Large direct-to-consumer ad campaigns have been a mainstay of pharma marketing for some time. But the ongoing shock-and-awe efforts on behalf of Bristol-Myers Squibb’s Opdivo and Merck’s Keytruda, both aimed at a relatively small patient pool, have rewritten the rules. And observers expect their larger impact — for good or for ill — to be even bigger than their ad budgets.

It’s easy enough to measure the success of the two immuno-oncology drugs on the most superficial level: Take a breakthrough drug aimed at a small and possibly desperate patient population, add massive ad spending, then sit back and rake in the revenue. Opdivo’s sales last year rose 31% to $4.9 billion, while Keytruda’s jumped 172% to $3.8 billion.

But the impact of these ad campaigns is much larger than the number of prescriptions written, and the audience bigger than those with these specific tumors. 

“This is big business. These ads are meant as much for Wall Street, investors, and physicians as they are for patients,” explains Mike Rutstein, founder and CEO of Strikeforce Communications. 

“It’s all about optics and perceived differences between these two brands. These ads are meant to influence major investment dollars.” 

Rutstein adds that the math of old-school thinking — that only broad health conditions justify a broad consumer campaign — no longer makes much sense, given the high cost of many groundbreaking drugs. “Because of the lack of highly effective treatments, these drugs can demand higher prices. It’s the cost of innovation,” he continues. “So even though a population is small, you don’t need a lot of patients to pay back the cost of broadcast work. If the average cost of treatment is between $50,000 and $100,000 a year, it adds up fast.” 

While the initial targets of their campaigns are fairly narrow segments of the oncology market, both BMS and Merck are aware they are changing consumer conversations about cancer in a broader sense, acquainting the public with the idea of treatments that don’t involve surgery, radiation, or chemotherapy. Additionally, as both drugs secure approval for new indications, the two brands are constructing a halo effect and a foundation for the future.

“It doesn’t necessarily mean they’ll enlarge campaign spending with each new approval, but they are already building brand awareness,” notes Jon Swallen, chief research officer at Kantar Media. 

DTC as patient salve?
Many see the rise of DTC pharma advertising, which Swallen says has surged to roughly $6 billion in spending per year, as a win for patients. “Lung cancer is the most common cancer and the leading cause of cancer death worldwide,” explains Jill DeSimone, SVP, U.S. commercial operations for Merck Oncology, which markets Keytruda. “DTC advertising provides the opportunity to educate people with lung cancer and their caregivers. Our goal with the campaign is to take a patient-centric approach, raising awareness so patients can have an informed dialogue with their healthcare professional.”
Given the bombshell nature of immuno-oncology, the size of the campaign is defensible, says Howard Courtemanche, who worked on the Opdivo launch before becoming president of Y&R’s healthcare practice. “This was incredible news and a story that needed to be told. The idea that your good cells could fight your bad cells and actually melt tumors? That’s big.”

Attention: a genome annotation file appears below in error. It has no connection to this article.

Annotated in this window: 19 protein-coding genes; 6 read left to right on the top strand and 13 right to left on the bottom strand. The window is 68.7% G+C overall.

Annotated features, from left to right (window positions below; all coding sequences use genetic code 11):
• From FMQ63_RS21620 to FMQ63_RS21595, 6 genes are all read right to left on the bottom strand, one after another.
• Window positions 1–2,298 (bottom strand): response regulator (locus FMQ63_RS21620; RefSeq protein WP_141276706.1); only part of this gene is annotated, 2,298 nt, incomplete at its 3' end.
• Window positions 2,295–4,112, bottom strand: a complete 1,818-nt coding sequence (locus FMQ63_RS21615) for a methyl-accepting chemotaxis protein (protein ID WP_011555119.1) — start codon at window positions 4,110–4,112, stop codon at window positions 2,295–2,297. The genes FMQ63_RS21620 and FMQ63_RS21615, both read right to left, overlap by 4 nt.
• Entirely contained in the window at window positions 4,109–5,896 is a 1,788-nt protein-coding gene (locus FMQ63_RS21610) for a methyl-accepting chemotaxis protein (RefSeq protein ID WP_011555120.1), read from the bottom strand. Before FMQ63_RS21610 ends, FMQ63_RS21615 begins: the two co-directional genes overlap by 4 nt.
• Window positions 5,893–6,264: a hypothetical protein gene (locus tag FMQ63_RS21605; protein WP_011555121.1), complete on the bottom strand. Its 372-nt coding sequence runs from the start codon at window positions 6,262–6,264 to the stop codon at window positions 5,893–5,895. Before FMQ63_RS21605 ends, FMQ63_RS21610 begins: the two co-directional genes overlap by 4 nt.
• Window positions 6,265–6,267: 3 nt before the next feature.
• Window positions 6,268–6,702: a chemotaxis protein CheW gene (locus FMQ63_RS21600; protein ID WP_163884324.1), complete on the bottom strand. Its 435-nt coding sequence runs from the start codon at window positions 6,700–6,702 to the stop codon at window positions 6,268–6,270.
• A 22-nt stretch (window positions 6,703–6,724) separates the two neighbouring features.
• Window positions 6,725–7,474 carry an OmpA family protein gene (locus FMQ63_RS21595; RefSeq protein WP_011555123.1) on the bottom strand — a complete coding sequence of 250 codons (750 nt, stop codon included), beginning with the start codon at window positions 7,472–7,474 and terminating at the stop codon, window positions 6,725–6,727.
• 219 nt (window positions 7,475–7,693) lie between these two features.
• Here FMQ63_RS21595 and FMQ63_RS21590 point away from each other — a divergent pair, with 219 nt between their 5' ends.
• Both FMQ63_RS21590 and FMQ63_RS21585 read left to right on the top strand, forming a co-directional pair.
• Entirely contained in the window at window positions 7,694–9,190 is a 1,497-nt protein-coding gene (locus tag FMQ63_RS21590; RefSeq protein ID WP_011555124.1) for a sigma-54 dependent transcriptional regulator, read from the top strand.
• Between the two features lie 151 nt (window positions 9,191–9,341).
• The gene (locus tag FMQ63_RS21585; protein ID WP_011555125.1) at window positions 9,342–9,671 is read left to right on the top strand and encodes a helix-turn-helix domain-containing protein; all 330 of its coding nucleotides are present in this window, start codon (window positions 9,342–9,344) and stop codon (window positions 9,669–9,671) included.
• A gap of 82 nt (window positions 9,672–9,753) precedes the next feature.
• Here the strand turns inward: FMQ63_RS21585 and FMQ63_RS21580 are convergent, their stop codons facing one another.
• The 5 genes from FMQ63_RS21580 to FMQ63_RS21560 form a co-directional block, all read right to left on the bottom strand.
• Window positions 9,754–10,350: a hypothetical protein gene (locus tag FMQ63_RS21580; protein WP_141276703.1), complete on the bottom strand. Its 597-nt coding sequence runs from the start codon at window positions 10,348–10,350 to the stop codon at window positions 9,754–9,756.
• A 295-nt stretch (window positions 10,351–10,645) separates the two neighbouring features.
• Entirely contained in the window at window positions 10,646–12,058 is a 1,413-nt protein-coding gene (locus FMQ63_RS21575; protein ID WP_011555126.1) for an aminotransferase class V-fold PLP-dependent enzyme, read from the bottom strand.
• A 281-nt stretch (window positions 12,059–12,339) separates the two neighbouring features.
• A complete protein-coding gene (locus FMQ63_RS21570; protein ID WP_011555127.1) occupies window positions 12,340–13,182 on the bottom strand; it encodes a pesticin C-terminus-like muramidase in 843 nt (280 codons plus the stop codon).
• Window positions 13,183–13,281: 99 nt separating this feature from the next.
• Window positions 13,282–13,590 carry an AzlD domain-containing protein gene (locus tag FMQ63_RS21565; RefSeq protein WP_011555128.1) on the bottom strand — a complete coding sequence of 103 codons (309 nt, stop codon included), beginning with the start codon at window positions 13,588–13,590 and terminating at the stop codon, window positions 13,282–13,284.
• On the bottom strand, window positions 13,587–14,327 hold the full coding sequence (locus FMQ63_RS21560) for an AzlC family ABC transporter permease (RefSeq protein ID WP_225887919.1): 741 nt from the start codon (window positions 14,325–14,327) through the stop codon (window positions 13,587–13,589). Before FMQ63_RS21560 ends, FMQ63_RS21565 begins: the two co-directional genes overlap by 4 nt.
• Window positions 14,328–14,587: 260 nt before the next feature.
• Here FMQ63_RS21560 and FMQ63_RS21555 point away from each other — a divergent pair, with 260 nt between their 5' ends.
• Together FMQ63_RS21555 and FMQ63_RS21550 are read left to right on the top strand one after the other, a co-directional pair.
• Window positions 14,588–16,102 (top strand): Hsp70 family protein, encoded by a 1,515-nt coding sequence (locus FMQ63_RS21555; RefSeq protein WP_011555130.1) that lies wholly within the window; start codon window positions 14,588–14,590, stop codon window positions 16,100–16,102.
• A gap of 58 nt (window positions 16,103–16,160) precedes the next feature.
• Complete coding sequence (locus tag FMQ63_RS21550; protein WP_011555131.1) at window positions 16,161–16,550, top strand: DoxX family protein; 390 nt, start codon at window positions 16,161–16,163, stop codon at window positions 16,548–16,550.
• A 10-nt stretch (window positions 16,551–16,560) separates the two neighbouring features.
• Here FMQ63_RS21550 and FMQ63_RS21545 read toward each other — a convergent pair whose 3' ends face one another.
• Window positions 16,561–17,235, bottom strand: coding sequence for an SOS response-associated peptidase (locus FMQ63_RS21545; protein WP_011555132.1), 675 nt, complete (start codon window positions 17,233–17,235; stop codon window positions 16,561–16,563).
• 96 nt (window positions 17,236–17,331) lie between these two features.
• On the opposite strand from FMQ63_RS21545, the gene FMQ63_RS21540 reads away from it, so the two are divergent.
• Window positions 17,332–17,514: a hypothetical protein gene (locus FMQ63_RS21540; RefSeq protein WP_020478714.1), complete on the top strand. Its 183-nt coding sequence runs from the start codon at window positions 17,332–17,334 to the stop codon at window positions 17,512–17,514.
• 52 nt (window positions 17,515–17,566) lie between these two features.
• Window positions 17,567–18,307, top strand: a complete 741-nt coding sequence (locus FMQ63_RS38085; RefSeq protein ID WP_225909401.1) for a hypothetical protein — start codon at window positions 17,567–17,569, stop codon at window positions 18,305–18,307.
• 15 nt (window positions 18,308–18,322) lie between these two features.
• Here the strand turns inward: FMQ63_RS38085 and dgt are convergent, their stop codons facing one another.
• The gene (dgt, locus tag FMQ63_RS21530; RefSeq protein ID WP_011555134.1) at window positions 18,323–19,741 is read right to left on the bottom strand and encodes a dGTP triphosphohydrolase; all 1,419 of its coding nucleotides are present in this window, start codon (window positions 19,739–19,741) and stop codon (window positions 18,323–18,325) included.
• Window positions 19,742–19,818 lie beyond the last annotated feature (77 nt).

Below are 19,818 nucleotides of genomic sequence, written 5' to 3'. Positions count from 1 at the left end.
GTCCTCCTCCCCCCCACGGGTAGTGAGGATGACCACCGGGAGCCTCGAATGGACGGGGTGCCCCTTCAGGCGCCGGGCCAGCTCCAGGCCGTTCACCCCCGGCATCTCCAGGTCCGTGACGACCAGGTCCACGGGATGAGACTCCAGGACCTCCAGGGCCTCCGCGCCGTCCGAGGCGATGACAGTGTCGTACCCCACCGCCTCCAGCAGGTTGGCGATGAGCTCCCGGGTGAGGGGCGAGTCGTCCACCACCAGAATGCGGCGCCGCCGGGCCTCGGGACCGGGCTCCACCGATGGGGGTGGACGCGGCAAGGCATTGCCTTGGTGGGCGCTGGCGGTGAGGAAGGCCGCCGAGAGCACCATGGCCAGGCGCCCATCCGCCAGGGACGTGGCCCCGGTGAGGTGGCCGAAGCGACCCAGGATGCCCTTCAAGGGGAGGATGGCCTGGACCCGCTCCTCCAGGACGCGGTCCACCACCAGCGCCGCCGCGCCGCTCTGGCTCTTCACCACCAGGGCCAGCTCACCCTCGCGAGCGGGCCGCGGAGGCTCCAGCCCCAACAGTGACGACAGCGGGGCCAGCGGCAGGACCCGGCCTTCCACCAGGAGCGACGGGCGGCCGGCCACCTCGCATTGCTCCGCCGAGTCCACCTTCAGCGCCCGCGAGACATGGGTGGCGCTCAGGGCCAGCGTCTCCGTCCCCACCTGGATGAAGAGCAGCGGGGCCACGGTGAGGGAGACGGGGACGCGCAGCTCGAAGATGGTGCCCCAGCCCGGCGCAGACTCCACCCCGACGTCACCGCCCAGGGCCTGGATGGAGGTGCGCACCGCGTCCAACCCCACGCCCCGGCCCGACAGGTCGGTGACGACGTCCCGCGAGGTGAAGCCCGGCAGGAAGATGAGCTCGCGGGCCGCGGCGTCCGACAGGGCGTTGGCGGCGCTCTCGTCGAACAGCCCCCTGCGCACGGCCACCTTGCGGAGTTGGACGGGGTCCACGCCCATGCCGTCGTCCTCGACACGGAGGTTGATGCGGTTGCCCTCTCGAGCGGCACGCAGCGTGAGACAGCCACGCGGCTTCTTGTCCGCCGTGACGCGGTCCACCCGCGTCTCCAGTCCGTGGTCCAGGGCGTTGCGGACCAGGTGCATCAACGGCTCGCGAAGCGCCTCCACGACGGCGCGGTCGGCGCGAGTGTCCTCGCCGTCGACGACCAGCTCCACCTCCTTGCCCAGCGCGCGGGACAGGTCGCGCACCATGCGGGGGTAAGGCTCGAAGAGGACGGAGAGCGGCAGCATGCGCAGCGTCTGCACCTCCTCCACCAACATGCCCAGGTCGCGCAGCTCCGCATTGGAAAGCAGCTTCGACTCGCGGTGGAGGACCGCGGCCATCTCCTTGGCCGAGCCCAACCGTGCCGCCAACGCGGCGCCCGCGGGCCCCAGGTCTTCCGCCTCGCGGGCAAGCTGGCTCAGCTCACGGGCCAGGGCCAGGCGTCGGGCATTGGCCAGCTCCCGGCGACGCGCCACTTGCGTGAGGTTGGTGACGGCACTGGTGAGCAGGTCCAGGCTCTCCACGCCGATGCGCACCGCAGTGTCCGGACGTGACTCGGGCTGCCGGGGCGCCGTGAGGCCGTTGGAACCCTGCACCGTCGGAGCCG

A drug that extends the lives of the terminally ill is about as inspiring as pharma marketing gets.

Courtemanche says he counts a letter from a patient still alive because of the treatment among his proudest possessions.

Cancer may be the most powerful story to tell, but pharma marketers in all categories are rethinking how to insert themselves into patient conversations.

“Consumers are changing the way they manage their health, and marketers are responding,” explains Julia Phelan, EVP and executive director of FCB Health. “These DTC campaigns are a natural outcome of wanting to inspire engaged dialogue. [Patients] can’t write themselves a prescription, but they can ask the right questions.”

Phelan adds that, while DTC campaigns certainly aren’t the solution for every brand, more clients are considering it in the wake of the shock-and-awe campaigns. And while many doctors don’t like DTC efforts, she says, “They are more accustomed to it and see the value in having a more educated customer.”

But even once brand teams decide DTC is the smartest approach, there’s plenty of debate about how to do it well. Rutstein finds the Opdivo campaign “misleading, even if it is technically accurate. These people are the easiest sell in the world. They’re dying, exhausted, and looking for one more day. They hear, ‘cancer, live longer,’ not ‘this only works on one type of tumor,’” he explains.

Elizabeth Elfenbein, a creative executive who has worked for more than two decades in pharma, isn’t a fan of the Opdivo work, either. While she acknowledges it is both “solid and successful,” she believes the ads “are not that connective. There’s a grandiosity about them, shining light on buildings, [but] consumers, especially those in the sandwich generation, are more open to listening to information about cancer. There’s room for more empathy.”

Merck’s DeSimone says authenticity was “critically important” to the Keytruda DTC work and prompted the brand team’s decision to put a real patient at the center of the campaign. She believes selling hope, in a broad sense, is important. “Consumers are interested in hearing about new treatment options, which may provide them with hope about what is available to them and about the promise of the scientific advances being made across a number of diseases,” she says.

Not just TV

Courtemanche says even the best DTC ads can’t function in a vacuum and have to be supported by intense professional efforts. “Opdivo and Keytruda ads did a good job getting doctors ready to write those prescriptions, because if the doctor doesn’t believe in the drug, DTC doesn’t work. The pump has to be primed,” he notes.